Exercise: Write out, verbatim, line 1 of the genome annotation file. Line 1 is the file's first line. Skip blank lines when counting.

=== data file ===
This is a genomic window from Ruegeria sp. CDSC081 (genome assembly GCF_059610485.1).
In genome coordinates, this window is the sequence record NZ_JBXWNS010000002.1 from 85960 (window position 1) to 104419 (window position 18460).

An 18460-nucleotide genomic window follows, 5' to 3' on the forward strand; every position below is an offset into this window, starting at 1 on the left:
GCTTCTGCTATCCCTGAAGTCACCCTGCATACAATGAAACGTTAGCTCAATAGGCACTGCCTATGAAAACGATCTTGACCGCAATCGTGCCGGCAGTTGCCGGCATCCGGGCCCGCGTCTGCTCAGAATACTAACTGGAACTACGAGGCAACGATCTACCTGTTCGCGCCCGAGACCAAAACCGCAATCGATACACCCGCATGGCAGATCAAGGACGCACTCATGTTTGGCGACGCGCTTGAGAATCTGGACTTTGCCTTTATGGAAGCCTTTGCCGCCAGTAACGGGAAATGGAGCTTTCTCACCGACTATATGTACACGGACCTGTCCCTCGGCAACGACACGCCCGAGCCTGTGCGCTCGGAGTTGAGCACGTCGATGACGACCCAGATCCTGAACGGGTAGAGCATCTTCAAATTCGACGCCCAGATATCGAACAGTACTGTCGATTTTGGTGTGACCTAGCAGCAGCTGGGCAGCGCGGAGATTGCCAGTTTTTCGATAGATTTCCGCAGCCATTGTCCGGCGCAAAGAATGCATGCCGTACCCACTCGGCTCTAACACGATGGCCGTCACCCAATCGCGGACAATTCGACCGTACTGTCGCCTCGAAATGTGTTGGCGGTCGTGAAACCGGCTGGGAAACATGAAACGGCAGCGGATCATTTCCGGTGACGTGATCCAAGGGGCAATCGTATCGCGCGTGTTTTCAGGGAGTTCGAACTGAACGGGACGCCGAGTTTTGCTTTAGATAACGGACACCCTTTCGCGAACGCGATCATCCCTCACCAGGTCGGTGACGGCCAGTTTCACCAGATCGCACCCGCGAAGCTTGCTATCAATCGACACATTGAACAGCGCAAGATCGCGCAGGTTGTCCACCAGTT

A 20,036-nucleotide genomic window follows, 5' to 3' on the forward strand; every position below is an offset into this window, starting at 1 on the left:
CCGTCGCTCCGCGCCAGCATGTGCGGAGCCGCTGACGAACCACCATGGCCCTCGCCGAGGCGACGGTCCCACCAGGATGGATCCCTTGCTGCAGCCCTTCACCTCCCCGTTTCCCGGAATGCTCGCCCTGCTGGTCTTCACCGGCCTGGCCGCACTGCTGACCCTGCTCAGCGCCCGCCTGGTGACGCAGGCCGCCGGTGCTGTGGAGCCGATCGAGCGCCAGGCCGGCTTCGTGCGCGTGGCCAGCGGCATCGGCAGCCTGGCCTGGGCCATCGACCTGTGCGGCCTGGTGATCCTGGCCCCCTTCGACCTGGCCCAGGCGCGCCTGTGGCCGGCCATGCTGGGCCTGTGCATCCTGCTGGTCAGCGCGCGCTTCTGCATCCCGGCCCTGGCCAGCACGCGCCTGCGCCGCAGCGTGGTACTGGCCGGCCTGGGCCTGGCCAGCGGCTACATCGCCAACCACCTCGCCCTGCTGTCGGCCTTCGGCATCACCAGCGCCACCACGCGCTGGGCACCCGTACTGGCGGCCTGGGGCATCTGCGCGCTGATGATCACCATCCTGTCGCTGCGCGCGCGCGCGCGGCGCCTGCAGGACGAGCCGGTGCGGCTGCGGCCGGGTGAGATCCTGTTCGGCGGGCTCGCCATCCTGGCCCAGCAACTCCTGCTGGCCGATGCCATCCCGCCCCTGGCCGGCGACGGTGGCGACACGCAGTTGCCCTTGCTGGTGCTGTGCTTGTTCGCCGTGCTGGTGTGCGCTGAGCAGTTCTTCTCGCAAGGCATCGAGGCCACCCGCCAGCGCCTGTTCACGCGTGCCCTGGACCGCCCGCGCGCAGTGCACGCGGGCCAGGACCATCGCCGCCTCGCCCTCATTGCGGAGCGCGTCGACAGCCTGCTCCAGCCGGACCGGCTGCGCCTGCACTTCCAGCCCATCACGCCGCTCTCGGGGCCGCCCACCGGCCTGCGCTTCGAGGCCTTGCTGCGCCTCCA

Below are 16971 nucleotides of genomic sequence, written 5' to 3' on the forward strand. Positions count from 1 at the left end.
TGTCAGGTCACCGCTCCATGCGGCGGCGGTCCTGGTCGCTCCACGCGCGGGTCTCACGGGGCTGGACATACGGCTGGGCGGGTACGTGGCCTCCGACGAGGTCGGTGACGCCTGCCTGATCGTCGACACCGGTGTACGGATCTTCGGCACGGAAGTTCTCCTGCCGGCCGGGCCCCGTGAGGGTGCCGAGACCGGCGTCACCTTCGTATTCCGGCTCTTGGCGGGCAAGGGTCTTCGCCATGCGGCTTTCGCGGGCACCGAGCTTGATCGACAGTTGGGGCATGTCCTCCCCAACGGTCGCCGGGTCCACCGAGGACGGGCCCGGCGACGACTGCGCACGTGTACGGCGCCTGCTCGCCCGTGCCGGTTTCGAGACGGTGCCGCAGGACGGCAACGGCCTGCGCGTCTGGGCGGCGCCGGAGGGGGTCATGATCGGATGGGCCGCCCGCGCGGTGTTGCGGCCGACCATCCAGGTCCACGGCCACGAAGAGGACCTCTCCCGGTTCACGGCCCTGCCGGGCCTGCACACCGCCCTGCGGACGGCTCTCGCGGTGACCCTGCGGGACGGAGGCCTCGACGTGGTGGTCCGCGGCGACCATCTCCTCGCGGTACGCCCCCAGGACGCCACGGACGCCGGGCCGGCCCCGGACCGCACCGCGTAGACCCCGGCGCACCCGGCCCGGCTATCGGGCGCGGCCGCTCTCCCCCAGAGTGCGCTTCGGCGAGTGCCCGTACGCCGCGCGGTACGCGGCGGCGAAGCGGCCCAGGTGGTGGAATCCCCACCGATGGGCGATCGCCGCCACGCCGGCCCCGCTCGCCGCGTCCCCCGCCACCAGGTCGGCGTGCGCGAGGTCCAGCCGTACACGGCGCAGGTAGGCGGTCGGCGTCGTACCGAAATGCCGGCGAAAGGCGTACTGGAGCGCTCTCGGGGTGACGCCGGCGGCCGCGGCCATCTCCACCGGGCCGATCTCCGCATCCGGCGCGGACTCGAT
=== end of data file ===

This is a genomic window from Ruegeria sp. CDSC081 (genome assembly GCF_059610485.1).